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This paper analyses how the role of central banks changed since the global financial crisis, and how this directional change was accelerated by the outbreak of Covid-19. Many rich countries such as the UK, the EU and the US that experienced decades of monetarism and central bank independence have adopted 'shadow' monetary regimes since 2008.
This entails the active intervention of central banks aimed at pursuing economic stability through the purchase of large shares of sovereign debt: such policies were reinforced since the Covid-19 outbreak. Gabor provides a historical account of these dynamics and an accurate distinction of the of 'shadow' regime from the 'subordinated' regime. The latter was in place in the aftermath of the Second World War, it was rooted in the Keynesian idea of fiscal dominance and considered central bank intervention a tool to keep the cost of fiscal policy under control and boost aggregate demand. According to Gabor, the persistent intervention of central banks in the government bonds market is a 'revolution' that won't allow real economic recovery in the post-pandemic and should be replaced with fiscal-monetary coordination.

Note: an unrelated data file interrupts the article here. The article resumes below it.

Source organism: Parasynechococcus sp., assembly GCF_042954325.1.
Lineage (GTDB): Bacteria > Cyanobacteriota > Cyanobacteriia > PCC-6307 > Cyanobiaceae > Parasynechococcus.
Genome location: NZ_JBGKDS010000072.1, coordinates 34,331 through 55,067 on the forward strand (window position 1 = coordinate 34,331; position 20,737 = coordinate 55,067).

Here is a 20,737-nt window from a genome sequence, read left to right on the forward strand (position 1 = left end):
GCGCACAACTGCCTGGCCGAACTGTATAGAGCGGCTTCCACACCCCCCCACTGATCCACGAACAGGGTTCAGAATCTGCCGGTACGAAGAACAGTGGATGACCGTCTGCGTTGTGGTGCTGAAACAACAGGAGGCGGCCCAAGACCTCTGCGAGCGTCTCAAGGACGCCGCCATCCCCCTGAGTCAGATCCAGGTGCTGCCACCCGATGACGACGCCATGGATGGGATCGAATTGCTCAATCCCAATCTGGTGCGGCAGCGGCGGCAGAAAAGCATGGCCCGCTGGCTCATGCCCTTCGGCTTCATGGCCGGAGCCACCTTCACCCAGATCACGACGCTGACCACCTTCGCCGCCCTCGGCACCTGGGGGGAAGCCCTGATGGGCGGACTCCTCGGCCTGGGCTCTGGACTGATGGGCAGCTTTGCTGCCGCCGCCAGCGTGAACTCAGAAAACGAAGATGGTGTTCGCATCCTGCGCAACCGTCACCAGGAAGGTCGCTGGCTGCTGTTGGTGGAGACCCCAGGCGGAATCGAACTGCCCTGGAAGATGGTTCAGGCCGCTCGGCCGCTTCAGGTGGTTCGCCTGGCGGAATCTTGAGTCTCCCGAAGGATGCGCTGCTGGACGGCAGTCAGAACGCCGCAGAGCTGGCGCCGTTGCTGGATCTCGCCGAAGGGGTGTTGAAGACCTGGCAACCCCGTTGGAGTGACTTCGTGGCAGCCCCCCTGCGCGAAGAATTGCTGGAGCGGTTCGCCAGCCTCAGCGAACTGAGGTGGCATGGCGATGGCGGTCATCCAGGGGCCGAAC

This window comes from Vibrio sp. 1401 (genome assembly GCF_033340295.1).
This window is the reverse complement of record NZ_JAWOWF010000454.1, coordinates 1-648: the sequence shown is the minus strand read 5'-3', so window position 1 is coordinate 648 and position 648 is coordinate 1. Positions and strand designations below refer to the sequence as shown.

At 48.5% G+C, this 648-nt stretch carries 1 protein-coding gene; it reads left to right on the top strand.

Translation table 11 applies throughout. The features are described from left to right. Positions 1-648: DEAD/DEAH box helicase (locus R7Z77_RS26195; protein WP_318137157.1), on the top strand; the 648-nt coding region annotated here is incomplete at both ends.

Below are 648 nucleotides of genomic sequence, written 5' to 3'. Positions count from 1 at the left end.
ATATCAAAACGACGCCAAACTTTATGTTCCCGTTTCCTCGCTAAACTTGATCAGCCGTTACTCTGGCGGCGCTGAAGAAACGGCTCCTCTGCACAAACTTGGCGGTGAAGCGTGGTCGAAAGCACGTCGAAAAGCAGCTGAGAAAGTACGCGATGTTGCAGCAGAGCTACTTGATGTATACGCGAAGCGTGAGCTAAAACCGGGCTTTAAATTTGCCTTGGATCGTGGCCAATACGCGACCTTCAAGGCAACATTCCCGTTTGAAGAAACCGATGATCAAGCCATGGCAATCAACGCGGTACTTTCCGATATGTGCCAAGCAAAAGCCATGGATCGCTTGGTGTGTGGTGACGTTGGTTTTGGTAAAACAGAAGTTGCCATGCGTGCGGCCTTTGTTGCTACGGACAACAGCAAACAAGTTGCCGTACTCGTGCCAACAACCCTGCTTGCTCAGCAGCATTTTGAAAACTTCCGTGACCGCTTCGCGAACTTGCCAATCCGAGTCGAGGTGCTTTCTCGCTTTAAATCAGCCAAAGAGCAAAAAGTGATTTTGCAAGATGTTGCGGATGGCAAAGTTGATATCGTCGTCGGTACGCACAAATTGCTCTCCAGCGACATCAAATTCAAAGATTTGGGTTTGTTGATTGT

Gabor clarifies the fundamental differences between 'shadow' and 'subordinated' monetary systems, which can be mistakenly overlapped given that both entail the active intervention of central banks in the government bonds market. This essay also provides an interesting description of the historical passages that led to this transition, and it compares the evolution of a number of rich countries in these time frames. The solution proposed in the final section is both feasible and necessary, particularly in the EU where fiscal-monetary coordination is complex. Quantitative easing and active monetary intervention are increasingly adopted as the main tools to fight economic crisis, hence this essay provides insightful clarifications on topics that are extremely relevant nowadays.